On Monday, BKPM announced its cooperation with the encryption agency that will provide the former with protection for its IT system to support the licensing services across Indonesia.
The two state institutions signed a Memorandum of Understanding (MoU), which will ensure security for all data submitted by investors as the BKPM will see a potential increase in documents processing following the launch of the new service, known as PTSP.
“At least five officers from Lemsaneg have been assigned to the Jakarta one-stop service office to start helping us. They will provide instruments for data security, such as network passwords,” BKPM head Franky Sibarani said after the MoU signing.
Lemsaneg head Maj. Gen. Djoko Setiadi said his institution’s main duty was to protect every IT system utilized by the BKPM in a bid to reduce potential threats from hacking and data leakage.
Franky said the cooperation with Lemsaneg was part of the board’s effort to provide easiness and transparency for investors when applying for investment permits.
According to Franky, the new service will allow investors to monitor the progress of their permit applications online. He said investors can evaluate whether the time of the licensing process follows the standard operating procedure set by the BKPM.
Franky said the new service produced 138 business permits as well as an integrated licensing service for five business sectors — electricity, industry, industrial zone, tourism and agriculture.
The Jakarta office currently employs 77 officers who would connect investors’ applications with 22 ministries and state institutions, he added.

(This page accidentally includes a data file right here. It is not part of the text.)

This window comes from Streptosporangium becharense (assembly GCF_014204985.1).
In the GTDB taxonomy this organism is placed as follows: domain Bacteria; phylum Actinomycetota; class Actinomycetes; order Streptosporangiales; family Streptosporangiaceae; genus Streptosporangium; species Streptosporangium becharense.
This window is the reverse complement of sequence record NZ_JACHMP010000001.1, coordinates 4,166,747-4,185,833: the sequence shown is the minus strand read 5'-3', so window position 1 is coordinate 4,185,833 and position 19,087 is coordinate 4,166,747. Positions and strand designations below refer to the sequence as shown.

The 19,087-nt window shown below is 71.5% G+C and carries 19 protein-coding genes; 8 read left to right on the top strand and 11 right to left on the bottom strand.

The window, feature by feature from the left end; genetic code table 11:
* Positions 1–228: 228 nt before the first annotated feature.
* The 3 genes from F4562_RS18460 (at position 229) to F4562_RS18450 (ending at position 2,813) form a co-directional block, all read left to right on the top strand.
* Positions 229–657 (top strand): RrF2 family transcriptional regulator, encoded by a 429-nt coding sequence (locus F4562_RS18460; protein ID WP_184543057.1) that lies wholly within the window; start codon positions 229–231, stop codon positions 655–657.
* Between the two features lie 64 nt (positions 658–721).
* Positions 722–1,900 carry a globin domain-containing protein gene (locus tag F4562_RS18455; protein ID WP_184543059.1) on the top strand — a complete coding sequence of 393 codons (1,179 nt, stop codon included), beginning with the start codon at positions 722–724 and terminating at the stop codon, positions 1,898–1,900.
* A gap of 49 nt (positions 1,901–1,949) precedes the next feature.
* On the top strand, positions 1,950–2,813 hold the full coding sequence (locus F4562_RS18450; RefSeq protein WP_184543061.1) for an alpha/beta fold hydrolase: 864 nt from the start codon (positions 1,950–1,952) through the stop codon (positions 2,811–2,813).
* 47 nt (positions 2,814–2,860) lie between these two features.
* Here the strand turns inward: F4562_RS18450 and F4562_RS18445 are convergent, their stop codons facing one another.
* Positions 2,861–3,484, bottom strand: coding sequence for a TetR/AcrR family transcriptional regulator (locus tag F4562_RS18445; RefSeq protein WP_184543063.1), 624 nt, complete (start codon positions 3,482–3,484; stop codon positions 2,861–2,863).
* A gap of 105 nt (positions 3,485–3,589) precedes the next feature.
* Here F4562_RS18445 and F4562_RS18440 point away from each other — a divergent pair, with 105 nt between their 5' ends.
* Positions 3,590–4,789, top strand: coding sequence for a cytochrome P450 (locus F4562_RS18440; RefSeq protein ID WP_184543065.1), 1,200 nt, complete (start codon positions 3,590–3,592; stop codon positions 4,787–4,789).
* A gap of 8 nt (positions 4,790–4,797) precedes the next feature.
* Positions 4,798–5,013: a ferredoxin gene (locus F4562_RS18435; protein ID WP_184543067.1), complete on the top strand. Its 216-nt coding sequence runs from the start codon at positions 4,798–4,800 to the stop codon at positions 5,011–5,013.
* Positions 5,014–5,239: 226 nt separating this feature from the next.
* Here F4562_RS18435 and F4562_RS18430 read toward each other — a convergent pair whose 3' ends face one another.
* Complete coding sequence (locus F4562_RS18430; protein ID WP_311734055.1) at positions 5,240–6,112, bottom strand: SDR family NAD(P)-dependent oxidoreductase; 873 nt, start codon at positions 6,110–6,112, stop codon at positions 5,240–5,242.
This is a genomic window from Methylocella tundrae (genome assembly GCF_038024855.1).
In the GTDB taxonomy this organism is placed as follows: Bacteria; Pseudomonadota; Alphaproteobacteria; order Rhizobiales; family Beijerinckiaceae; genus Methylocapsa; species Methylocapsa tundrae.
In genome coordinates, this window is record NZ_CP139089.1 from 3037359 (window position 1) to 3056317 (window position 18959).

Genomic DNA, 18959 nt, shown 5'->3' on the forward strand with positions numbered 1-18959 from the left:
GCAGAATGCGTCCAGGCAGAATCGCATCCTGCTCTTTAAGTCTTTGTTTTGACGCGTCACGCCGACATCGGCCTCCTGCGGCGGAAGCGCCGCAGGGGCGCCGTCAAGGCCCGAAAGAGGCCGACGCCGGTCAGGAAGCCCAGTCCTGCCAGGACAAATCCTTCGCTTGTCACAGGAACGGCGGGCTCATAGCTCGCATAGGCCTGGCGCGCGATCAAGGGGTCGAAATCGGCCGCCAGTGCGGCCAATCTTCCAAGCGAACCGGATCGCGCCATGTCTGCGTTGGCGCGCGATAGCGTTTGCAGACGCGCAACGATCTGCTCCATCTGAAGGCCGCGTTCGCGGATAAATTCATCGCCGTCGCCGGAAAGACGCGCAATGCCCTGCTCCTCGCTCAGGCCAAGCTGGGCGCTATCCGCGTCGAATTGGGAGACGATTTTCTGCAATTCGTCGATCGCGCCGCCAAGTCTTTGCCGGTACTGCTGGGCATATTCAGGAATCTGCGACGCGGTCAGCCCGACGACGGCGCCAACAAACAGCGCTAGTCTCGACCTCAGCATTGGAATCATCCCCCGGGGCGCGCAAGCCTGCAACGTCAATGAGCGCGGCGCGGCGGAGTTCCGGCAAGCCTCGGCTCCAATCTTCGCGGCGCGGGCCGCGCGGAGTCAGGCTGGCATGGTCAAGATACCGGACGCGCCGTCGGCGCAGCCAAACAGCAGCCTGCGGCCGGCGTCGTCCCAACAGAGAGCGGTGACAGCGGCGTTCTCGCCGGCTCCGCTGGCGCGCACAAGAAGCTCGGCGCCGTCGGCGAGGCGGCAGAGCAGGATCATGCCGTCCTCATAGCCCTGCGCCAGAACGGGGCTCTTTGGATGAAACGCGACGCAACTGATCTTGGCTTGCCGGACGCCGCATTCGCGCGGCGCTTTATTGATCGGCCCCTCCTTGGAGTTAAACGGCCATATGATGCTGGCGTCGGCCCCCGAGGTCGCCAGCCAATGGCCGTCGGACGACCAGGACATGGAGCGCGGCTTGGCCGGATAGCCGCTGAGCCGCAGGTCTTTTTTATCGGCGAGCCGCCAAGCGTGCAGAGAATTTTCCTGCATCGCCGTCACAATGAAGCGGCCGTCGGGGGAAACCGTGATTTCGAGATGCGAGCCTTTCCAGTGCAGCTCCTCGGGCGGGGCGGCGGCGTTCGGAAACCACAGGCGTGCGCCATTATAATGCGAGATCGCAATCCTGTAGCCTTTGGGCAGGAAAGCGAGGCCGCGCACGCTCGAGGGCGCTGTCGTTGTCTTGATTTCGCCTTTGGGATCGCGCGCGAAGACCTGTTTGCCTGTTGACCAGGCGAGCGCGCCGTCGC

“We will continue our efforts to accelerate our service and simplify procedures for permits as well as review licenses that can be merged together,” Franky said.
Aside from easing the licensing process, Franky said the BKPM would also revoke 15,500 principal investment permits given to investors from 2007 to 2012.
Franky said 70 percent of the total number of permit holders were foreign investors, while the remaining 30 percent were domestic.
The board was prepared to revoke the licenses because the investors had not started their projects for years and failed to report their progress as they were confronted with complicated licensing process in various ministries, Franky said.
According to Franky, most of the investors failed to report the progress of their projects because “they were frustrated for waiting for almost two years during the application process in some ministries, while applying for similar permits in BKPM would only take three days.”
Another reason that has prompted the investors’ failure in continuing their projects is that they are facing internal problem in the management of their companies, he added.
For the first phase, Franky said the BKPM had sent warning letters on Jan. 13 to the investors who were required to give a response in 30 days; otherwise the board would repeal their permits.
“However, we will keep offering simplified procedures so that they want to extend their principal permits,” he said.
Recently, Franky said the BKPM already secured at least $74 billion (between Oct. 22 last year and Jan. 23 this year) in committed realized investments in the pipeline submitted by 46 companies.